3. I have been taken through the entire evidence on record by Mr. Sharma, the learned Advocate for the petitioner and I have no doubt that in view of the nature of the evidence on record, the finding of the learned Sessions Judge as to the factual of marriage is unassailable at least in revision. AH the seven witnesses examined by the respondent No. 1, who was the applicant for maintenance, including herself and her father, except witness. No. 4; Cleary testified as to the fact of the marriage between the parties and while one of them, being witness No. 1, was not at all cross-examined, the others remained absolutely unshaken in cross-examination, and as pointed out by the learned Judge, there is nothing on record to doubt their veracity or to question their reliability or to disbelieve them on any ground. As against this, the revision-petitioner himself was his sole witness seeking to repudiate the factum of marriage merely with his bald denial. And though the witness No. 4 for the respondent No. 1, C.P. Rai. deposed that he had no knowledge about the marriage between the parties, yet he stated further that the revision-petitioner stated to him that as he and the respondent No. I belonged to separate castes, he was ready to pay some money to the. petitioner as compensation. There is also a document on record written in Nepali which lias been signed by witnesses Nos. 1, 2, 3, 5 and 6, all of whom have proved their respective signatures in the document and haw referred to the document in their depositions as 'a document regarding the marriage' 'prepared in the presence of the Panchayats'. In the body of the document it appears to have been recorded that the revision-petitioner and the respondent No. 1 have married each other according to their own choice and out of their own will and accord and that the document is in respect of the revision-petitioner taking or making the respondent No. 1 as his wife - 'Patni Tulyeko Bishayama'. But though the witnesses noted above have proved their respective signatures on the document, the document as a whole has not been proved and there appears to be no evidence as to who wrote the body and the learned Judge also has not marked the document as a whole as a proved Exhibit. No one has also proved the alleged signature of the revision-petitioner on this document and the latter also has not been confronted with this document or cross-examined with reference to its contents. The contents of the document, therefore, cannot be taken into consideration and the learned Judge also has not referred to or relied on its contents but has rested his finding on the other evidence on record referred to hereinabove and as already stated. on the state of evidence on record the finding arrived at by the learned Judge as to the factum of marriage between the revision-petitioner and the respondent No. 1 cannot call for any interference in revision.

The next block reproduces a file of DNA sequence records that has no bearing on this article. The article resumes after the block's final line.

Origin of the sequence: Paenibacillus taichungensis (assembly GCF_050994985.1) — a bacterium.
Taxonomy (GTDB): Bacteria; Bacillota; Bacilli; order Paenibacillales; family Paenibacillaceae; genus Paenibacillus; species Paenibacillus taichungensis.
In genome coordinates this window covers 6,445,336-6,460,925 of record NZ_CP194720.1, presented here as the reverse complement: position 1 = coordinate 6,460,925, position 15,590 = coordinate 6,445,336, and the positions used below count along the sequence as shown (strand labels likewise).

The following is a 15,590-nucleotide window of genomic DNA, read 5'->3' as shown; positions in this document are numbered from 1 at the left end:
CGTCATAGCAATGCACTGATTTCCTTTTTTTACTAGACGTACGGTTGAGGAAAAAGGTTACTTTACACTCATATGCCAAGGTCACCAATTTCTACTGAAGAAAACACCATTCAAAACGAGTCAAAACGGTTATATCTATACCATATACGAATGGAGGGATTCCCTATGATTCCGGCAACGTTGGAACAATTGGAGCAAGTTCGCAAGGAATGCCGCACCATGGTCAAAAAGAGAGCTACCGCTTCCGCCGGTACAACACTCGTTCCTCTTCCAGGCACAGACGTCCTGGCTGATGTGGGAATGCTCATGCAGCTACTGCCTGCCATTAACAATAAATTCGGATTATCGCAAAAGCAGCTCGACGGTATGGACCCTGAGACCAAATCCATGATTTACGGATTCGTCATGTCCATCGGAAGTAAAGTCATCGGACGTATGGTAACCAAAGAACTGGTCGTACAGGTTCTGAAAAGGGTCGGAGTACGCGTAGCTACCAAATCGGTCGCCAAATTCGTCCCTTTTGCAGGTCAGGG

4. Mr. Sharma has. however, very strongly argued that the revision-petitioner and the respondent No. 1 having belonged to different castes, there could not be any legal and valid marriage between them and Mr. Sharma has urged that as a woman applying for maintenance under Section 480 of the Code as a wife must, if her marriage is denied by the opposite party, prove that she was legally married to the opposite party, the respondent No. 1 was not entitled to apply for maintenance under this Section because, even 'assuming the factum of her marriage with the revision-petitioner to have been proved, there could not he may legal and valid marriage between them as they belong to different castes. As pointed out by this Court in Bishnu Kala v Bishnu Maya, AIR 1980 Sikkim 1 at page 12. any such question as to the validity of a Hindu Marriage on the ground of the parties thereto belonging to different castes or sub-castes would not detain any Court for a moment if the parties are domiciled in the other States in India where the Hindu Marriage Validity Act, 1949 was. or the Hindu Marriage Act. 1955 is, in force because under Section 3 of the former Act and under Section 29(1) of the latter Act, which repeals und replaces the former Act, no marriage between Hindus shall be deemed to be invalid or ever to have been invalid by reasons only of the fact that the parties thereto belonged to different castes, sub-cases or sects. The Hindu Marriage Validity Act, 1949 could not and, therefore, did not extend to the then State of Sikkim. The Hindu Marriage Act. 1955 also has not, as yet, been extended to this State and us it is not the case of any of the parties that they, though residing in Sikkim. are domiciled elsewhere in India where the Hindu Marriage Act, 1955 extends, the marriage in the case would be governed by the provisions of the Hindu Law sans these legislative provisions.